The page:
Clark State’s third bachelor’s degree to focus on addiction, treatment

Credit: Bill Lackey

Credit: Bill Lackey

‘No need is more critical now,’ president says.

Clark State College has received official approval to offer its third bachelor’s degree.

The third applied baccalaureate degree is a four-year degree in addiction and integrated treatment studies (AITS), according to the school.

The degree will align and build on the college’s associate of applied science in addictions and recovery services and social work technology degrees and short-term certificate programs in related fields.

“Clark State has a strong track record of responding to industry needs, and no need is more critical now than training skilled individuals in the field of addiction and integrated treatment studies,” said President Jo Alice Blondin. “The need for skilled addiction professionals has only become more acute during the pandemic, and Clark State is here to provide the training and education necessary to assist in this critical health care need.”

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The degree was proposed based on research conducted over the past decade that shows nearly 80% of those in need of addiction treatment were also in need of mental health treatment. Other programs in addiction studies don’t have an emphasis on the mental health component, Blondin said.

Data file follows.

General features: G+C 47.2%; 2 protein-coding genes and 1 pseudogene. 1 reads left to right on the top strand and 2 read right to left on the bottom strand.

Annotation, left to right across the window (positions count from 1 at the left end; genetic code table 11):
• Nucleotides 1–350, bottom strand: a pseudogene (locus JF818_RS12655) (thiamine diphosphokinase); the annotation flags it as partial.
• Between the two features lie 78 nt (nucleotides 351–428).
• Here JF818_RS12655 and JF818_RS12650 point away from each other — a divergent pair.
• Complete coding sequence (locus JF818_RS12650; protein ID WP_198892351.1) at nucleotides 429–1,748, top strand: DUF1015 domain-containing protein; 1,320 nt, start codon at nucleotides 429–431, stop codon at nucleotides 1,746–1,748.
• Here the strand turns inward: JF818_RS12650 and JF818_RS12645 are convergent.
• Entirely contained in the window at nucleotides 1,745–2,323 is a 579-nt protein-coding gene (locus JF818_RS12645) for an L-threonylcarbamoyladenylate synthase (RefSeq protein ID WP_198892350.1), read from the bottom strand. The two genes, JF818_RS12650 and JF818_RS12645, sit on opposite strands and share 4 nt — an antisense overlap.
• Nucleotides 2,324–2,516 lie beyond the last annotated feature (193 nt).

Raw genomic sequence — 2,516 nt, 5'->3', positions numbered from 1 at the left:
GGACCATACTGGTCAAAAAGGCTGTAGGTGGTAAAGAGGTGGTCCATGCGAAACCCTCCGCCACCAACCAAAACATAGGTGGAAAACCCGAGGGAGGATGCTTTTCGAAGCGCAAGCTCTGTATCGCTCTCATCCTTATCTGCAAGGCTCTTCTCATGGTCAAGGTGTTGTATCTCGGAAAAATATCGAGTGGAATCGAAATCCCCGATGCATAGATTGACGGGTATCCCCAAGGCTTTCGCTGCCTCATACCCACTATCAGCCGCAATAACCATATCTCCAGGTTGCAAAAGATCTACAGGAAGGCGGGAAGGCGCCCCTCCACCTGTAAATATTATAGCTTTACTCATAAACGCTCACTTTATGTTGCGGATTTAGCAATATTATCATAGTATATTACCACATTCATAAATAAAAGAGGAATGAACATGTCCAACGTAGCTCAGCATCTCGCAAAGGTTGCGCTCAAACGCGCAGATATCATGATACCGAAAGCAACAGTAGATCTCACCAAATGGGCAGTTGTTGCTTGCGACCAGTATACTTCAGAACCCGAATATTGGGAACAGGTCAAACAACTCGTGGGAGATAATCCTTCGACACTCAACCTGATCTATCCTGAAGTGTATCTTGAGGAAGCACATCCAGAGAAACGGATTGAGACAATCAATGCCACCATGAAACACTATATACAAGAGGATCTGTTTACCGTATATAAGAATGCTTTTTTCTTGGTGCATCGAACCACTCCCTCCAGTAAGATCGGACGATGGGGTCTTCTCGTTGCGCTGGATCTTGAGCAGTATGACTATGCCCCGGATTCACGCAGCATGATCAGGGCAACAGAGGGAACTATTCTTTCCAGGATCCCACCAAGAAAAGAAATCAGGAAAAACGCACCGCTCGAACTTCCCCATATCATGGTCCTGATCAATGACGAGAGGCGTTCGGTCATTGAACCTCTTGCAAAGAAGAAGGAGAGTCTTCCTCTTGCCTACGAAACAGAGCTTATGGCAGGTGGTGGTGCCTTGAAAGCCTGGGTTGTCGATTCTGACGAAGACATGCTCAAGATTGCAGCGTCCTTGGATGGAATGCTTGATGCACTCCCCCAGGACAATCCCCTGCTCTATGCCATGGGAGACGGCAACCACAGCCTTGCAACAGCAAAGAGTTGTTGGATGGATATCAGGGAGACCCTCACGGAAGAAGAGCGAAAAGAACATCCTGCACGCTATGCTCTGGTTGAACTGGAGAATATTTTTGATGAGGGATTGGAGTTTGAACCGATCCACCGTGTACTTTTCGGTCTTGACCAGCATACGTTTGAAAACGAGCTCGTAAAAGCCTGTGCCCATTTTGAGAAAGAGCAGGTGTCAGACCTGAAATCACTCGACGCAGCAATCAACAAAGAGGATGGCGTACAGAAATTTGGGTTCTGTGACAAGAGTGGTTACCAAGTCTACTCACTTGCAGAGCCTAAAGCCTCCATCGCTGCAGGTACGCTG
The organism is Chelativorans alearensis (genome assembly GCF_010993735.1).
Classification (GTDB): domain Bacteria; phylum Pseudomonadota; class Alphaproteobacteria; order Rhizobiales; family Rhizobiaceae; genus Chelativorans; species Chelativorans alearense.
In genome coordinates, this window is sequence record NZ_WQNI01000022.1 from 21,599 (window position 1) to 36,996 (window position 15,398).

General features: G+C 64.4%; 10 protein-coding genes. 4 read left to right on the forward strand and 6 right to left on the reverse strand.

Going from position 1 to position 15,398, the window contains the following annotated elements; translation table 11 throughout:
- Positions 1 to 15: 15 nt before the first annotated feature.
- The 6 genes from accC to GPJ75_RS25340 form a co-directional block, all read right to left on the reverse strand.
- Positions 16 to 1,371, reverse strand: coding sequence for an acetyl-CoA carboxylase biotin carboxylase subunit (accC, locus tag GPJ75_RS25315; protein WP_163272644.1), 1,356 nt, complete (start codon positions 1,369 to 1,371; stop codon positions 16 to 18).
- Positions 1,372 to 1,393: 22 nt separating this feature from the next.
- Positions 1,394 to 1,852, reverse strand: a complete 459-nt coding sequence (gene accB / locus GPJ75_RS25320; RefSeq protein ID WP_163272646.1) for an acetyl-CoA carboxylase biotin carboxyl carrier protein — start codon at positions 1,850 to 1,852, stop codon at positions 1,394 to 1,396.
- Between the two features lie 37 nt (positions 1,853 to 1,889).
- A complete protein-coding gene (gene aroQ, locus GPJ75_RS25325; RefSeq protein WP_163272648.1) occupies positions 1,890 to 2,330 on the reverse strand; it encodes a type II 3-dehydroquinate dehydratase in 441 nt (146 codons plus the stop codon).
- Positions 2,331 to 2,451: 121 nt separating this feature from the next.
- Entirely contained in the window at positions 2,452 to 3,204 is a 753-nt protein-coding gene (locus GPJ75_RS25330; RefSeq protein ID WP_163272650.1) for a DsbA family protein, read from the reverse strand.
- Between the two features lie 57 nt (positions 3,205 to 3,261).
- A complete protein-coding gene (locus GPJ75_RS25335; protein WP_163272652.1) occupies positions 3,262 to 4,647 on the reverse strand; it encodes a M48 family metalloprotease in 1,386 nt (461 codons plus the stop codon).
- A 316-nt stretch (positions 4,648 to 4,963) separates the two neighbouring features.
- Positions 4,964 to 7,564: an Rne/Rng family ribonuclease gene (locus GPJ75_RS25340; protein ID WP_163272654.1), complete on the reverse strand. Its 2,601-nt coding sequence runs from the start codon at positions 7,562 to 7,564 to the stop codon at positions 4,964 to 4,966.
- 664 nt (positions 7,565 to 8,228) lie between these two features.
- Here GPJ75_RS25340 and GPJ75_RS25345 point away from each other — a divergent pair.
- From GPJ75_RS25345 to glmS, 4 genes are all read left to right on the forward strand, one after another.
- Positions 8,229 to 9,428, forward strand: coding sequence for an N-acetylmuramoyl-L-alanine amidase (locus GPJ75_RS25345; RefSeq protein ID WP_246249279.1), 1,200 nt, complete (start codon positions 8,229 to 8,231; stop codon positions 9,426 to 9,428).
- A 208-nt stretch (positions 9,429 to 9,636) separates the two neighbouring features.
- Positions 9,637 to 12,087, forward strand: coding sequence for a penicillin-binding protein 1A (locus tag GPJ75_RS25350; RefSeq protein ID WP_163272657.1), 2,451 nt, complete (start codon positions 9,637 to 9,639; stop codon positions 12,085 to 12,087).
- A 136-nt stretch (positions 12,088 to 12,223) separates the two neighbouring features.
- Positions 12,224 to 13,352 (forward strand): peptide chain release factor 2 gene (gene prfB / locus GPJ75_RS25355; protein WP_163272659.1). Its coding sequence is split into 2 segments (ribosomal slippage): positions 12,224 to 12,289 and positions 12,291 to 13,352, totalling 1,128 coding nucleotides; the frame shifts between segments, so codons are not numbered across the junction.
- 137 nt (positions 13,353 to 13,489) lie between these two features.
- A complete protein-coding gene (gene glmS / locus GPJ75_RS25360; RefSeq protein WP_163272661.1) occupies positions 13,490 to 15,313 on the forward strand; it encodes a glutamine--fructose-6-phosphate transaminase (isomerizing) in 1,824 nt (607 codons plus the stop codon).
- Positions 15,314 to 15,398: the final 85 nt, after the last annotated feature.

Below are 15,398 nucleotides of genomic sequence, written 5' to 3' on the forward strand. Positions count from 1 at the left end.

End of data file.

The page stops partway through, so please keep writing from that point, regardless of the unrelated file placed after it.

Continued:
“The degree will be the first of its kind to educate and train future treatment providers to be proficient at both of these areas to better serve clients,” she said.

The college is partnering with several human and mental health providers such as social services, correctional facilities, mental health facilities and homeless shelter networks, and the college has already secured preliminary agreements to provide up to 40 practicum sites per year for the degree.

“This BAS program will focus on the clinical aspects of addictions treatment and mental health screening which is in the scope of licensure they are eligible for at this level,” said Carin Burr, professor of social services. “The client base in addictions and mental health treatment has become more complex and co-occurring in nature.”

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The college will also seek accreditation from the National Addictions Studies Accreditation Commission (NASAC). The closest bachelor’s program for addiction studies is over 50 miles away, and no other program is nationally accredited with the NASAC, Burr said.

“Most current four-year programs in the area are social work-specific and focus mostly on case management, social work systems concepts and referrals, not so much on building clinical skills like motivational interviewing, group process and cognitive-behavioral skills training as this program does,” she said.

Clark State received approval for its first bachelor’s degree in 2018 for manufacturing technology management, and approval for its second bachelor’s degree in 2019 for web design and development.

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